The wisdom of those measures is attested, not less by their salutary and beneficial effects, in allaying sectional agitation and restoring peace and harmony to an irritated and distracted people, than by the cordial and almost universal, approbation with which they have been received and sanctioned by the whole country. In the judgment of your committee, those measures were intended to have a far more comprehensive and enduring effect than the mere adjustment of the difficulties arising out of the recent acquisition of Mexican territory. They were designed to establish certain great principles, which would not only furnish adequate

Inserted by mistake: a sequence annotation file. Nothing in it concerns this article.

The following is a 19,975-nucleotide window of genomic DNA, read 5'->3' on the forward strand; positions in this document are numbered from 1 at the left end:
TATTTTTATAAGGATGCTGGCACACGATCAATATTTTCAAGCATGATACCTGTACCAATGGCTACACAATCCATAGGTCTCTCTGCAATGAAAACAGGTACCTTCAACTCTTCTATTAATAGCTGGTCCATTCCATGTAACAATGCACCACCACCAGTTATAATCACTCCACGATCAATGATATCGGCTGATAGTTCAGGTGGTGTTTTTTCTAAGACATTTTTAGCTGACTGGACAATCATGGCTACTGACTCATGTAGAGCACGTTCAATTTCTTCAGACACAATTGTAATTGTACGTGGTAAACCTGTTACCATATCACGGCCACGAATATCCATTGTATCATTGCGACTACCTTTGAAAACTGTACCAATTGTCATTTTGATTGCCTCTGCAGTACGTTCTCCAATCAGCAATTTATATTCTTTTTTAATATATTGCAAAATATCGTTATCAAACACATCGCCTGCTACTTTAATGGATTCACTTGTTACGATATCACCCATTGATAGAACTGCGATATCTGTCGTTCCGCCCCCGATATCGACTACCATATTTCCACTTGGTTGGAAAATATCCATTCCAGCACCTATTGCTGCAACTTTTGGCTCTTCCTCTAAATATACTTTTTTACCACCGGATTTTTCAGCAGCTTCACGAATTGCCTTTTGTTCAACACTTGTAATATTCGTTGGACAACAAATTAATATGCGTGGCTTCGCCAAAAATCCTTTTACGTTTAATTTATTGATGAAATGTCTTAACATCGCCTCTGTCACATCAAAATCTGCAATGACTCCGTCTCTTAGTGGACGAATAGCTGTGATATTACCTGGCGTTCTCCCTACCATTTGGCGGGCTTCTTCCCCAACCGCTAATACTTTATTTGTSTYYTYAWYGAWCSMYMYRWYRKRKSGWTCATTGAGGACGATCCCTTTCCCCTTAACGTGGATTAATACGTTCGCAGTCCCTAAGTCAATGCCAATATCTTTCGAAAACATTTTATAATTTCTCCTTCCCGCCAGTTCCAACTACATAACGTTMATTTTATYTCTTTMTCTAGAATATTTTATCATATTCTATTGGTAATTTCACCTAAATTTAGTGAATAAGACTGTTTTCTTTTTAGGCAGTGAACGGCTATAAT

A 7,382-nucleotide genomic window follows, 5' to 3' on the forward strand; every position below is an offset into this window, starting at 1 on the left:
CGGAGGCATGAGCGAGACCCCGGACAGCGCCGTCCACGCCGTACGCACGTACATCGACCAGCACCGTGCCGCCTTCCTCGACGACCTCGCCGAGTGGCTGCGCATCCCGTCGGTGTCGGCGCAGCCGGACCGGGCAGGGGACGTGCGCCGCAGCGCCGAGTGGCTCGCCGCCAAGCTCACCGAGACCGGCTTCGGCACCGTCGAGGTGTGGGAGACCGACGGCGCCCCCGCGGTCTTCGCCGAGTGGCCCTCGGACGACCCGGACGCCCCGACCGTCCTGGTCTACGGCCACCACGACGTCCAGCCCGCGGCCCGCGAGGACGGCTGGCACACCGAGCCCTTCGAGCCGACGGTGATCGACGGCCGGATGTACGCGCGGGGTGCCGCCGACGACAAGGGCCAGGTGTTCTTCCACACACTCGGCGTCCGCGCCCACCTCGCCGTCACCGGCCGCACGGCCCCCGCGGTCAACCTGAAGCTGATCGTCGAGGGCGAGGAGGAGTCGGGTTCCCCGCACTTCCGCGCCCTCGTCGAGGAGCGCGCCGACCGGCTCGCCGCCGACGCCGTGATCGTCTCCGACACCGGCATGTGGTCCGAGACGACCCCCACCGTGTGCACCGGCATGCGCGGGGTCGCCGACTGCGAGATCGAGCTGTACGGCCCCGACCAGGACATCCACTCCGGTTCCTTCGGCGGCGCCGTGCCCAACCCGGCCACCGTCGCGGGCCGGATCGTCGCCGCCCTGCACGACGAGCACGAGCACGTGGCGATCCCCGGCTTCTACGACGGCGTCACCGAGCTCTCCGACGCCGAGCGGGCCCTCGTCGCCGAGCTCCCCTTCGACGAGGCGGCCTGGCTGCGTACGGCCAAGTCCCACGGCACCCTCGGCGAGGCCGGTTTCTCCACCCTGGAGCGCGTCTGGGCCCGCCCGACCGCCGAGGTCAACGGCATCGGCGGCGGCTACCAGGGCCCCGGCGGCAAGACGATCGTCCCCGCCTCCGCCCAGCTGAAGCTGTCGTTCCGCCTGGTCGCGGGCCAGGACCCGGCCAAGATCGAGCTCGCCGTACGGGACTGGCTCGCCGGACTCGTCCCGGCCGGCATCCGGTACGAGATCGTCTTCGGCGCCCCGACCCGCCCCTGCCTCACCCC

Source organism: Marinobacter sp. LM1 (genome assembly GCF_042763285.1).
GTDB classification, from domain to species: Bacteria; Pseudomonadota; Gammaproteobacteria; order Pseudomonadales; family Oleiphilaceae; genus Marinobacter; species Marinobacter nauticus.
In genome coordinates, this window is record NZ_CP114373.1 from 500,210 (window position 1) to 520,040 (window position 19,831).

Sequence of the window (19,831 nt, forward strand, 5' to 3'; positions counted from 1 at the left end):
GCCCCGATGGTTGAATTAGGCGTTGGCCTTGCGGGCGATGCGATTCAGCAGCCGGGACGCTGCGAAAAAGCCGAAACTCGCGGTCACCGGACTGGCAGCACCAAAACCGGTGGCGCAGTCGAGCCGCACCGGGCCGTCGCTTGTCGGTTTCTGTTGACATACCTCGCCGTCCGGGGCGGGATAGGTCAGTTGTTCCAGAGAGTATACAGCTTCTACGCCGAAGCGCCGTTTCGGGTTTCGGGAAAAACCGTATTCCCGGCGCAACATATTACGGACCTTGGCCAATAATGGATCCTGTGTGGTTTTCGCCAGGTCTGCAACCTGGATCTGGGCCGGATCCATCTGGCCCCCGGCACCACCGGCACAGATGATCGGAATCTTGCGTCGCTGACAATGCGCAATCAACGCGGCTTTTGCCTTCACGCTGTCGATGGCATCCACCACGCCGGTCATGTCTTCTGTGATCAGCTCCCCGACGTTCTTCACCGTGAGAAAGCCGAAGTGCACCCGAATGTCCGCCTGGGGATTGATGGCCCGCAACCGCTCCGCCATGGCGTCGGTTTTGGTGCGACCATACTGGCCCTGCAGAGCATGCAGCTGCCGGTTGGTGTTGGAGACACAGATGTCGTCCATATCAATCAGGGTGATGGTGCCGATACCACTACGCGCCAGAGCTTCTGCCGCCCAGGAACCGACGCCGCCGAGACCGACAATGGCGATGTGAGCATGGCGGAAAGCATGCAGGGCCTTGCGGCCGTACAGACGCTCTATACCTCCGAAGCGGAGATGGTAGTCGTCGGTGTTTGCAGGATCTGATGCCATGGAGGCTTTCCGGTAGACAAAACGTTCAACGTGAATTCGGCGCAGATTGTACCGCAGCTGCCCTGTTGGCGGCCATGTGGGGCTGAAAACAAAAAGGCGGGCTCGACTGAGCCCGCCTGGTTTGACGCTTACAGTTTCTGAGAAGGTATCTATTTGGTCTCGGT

remedies for existing evils, but, in all time to come, avoid the perils of a similar agitation, by withdrawing the question of slavery from the halls of Congress and the political arena, and committing it to the arbitrament of those who were immediately interested in, and alone responsible for its consequences. With the view of conforming their action to what they regard the settled policy of the government, sanctioned by the approving voice of the American people, your committee have deemed it their duty to incorporate and perpetuate, in their territorial bill, the principles and spirit of those measures. If any other consideration were necessary, to render the propriety of this course imperative upon the committee, they may be found in the fact, that the Nebraska country occupies the same relative position to the slavery question, as did New Mexico and Utah, when those territories were organized.